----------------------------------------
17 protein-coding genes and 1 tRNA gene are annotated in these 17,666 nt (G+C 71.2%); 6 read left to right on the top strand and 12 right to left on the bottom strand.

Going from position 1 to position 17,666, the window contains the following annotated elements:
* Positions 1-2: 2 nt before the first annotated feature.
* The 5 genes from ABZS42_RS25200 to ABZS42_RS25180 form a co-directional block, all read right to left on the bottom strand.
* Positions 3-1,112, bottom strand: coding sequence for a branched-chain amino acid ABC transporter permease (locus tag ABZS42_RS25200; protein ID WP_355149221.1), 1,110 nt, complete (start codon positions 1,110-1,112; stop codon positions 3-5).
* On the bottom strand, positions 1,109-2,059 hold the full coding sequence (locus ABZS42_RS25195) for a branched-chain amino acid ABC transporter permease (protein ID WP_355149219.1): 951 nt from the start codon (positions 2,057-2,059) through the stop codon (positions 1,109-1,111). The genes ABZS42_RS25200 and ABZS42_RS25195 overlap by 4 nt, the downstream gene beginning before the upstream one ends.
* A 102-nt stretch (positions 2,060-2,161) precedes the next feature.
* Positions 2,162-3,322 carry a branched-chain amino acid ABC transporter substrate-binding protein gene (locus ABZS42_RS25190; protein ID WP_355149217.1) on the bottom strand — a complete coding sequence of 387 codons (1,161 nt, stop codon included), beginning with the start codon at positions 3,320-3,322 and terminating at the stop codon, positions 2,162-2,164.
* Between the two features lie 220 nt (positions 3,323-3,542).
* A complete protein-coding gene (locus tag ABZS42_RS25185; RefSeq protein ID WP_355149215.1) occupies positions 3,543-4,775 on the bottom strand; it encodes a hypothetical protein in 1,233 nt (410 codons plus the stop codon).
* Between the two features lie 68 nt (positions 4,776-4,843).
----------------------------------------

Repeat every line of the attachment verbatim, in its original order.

17 protein-coding genes and 1 tRNA gene are annotated in these 17,666 nt (G+C 71.2%); 6 read left to right on the top strand and 12 right to left on the bottom strand.

Going from position 1 to position 17,666, the window contains the following annotated elements:
* Positions 1-2: 2 nt before the first annotated feature.
* The 5 genes from ABZS42_RS25200 to ABZS42_RS25180 form a co-directional block, all read right to left on the bottom strand.
* Positions 3-1,112, bottom strand: coding sequence for a branched-chain amino acid ABC transporter permease (locus tag ABZS42_RS25200; protein ID WP_355149221.1), 1,110 nt, complete (start codon positions 1,110-1,112; stop codon positions 3-5).
* On the bottom strand, positions 1,109-2,059 hold the full coding sequence (locus ABZS42_RS25195) for a branched-chain amino acid ABC transporter permease (protein ID WP_355149219.1): 951 nt from the start codon (positions 2,057-2,059) through the stop codon (positions 1,109-1,111). The genes ABZS42_RS25200 and ABZS42_RS25195 overlap by 4 nt, the downstream gene beginning before the upstream one ends.
* A 102-nt stretch (positions 2,060-2,161) precedes the next feature.
* Positions 2,162-3,322 carry a branched-chain amino acid ABC transporter substrate-binding protein gene (locus ABZS42_RS25190; protein ID WP_355149217.1) on the bottom strand — a complete coding sequence of 387 codons (1,161 nt, stop codon included), beginning with the start codon at positions 3,320-3,322 and terminating at the stop codon, positions 2,162-2,164.
* Between the two features lie 220 nt (positions 3,323-3,542).
* A complete protein-coding gene (locus tag ABZS42_RS25185; RefSeq protein ID WP_355149215.1) occupies positions 3,543-4,775 on the bottom strand; it encodes a hypothetical protein in 1,233 nt (410 codons plus the stop codon).
* Between the two features lie 68 nt (positions 4,776-4,843).